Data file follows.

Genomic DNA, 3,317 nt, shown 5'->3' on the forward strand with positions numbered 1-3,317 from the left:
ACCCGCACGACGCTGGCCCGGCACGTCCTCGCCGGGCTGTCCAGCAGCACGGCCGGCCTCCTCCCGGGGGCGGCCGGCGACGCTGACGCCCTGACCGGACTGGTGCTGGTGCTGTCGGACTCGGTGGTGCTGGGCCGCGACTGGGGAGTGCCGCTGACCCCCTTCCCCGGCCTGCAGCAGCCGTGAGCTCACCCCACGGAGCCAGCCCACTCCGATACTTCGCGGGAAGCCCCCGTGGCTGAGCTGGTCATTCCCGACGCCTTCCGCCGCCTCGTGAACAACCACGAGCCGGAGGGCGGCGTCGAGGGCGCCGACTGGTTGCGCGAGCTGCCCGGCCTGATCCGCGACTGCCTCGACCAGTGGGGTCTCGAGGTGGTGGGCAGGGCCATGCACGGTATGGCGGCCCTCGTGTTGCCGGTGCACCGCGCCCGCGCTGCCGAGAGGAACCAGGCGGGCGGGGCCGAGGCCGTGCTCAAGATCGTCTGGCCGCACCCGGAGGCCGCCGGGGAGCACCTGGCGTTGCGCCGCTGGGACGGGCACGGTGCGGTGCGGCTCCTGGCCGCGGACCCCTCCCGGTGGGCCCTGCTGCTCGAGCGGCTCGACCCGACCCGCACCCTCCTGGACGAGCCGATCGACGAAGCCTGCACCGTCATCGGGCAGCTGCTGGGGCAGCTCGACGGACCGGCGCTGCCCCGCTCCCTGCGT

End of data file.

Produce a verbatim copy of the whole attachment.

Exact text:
Genomic DNA, 3,317 nt, shown 5'->3' on the forward strand with positions numbered 1-3,317 from the left:
ACCCGCACGACGCTGGCCCGGCACGTCCTCGCCGGGCTGTCCAGCAGCACGGCCGGCCTCCTCCCGGGGGCGGCCGGCGACGCTGACGCCCTGACCGGACTGGTGCTGGTGCTGTCGGACTCGGTGGTGCTGGGCCGCGACTGGGGAGTGCCGCTGACCCCCTTCCCCGGCCTGCAGCAGCCGTGAGCTCACCCCACGGAGCCAGCCCACTCCGATACTTCGCGGGAAGCCCCCGTGGCTGAGCTGGTCATTCCCGACGCCTTCCGCCGCCTCGTGAACAACCACGAGCCGGAGGGCGGCGTCGAGGGCGCCGACTGGTTGCGCGAGCTGCCCGGCCTGATCCGCGACTGCCTCGACCAGTGGGGTCTCGAGGTGGTGGGCAGGGCCATGCACGGTATGGCGGCCCTCGTGTTGCCGGTGCACCGCGCCCGCGCTGCCGAGAGGAACCAGGCGGGCGGGGCCGAGGCCGTGCTCAAGATCGTCTGGCCGCACCCGGAGGCCGCCGGGGAGCACCTGGCGTTGCGCCGCTGGGACGGGCACGGTGCGGTGCGGCTCCTGGCCGCGGACCCCTCCCGGTGGGCCCTGCTGCTCGAGCGGCTCGACCCGACCCGCACCCTCCTGGACGAGCCGATCGACGAAGCCTGCACCGTCATCGGGCAGCTGCTGGGGCAGCTCGACGGACCGGCGCTGCCCCGCTCCCTGCGT